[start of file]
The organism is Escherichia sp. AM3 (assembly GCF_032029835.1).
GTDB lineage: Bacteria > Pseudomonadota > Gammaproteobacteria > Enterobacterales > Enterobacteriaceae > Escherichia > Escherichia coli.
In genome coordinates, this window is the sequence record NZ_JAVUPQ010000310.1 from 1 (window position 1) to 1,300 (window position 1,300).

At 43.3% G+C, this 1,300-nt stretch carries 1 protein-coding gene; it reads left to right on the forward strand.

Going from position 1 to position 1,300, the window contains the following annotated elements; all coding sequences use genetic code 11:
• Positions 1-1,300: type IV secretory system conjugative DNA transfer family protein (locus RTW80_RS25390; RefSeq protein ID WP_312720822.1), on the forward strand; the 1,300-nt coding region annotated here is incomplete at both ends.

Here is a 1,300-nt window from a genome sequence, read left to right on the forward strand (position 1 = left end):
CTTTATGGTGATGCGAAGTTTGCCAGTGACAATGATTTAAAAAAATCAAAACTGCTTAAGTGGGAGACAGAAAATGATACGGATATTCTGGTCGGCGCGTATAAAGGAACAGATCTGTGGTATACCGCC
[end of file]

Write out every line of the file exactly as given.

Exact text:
The organism is Escherichia sp. AM3 (assembly GCF_032029835.1).
GTDB lineage: Bacteria > Pseudomonadota > Gammaproteobacteria > Enterobacterales > Enterobacteriaceae > Escherichia > Escherichia coli.
In genome coordinates, this window is the sequence record NZ_JAVUPQ010000310.1 from 1 (window position 1) to 1,300 (window position 1,300).

At 43.3% G+C, this 1,300-nt stretch carries 1 protein-coding gene; it reads left to right on the forward strand.

Going from position 1 to position 1,300, the window contains the following annotated elements; all coding sequences use genetic code 11:
• Positions 1-1,300: type IV secretory system conjugative DNA transfer family protein (locus RTW80_RS25390; RefSeq protein ID WP_312720822.1), on the forward strand; the 1,300-nt coding region annotated here is incomplete at both ends.

Here is a 1,300-nt window from a genome sequence, read left to right on the forward strand (position 1 = left end):
CTTTATGGTGATGCGAAGTTTGCCAGTGACAATGATTTAAAAAAATCAAAACTGCTTAAGTGGGAGACAGAAAATGATACGGATATTCTGGTCGGCGCGTATAAAGGAACAGATCTGTGGTATACCGCC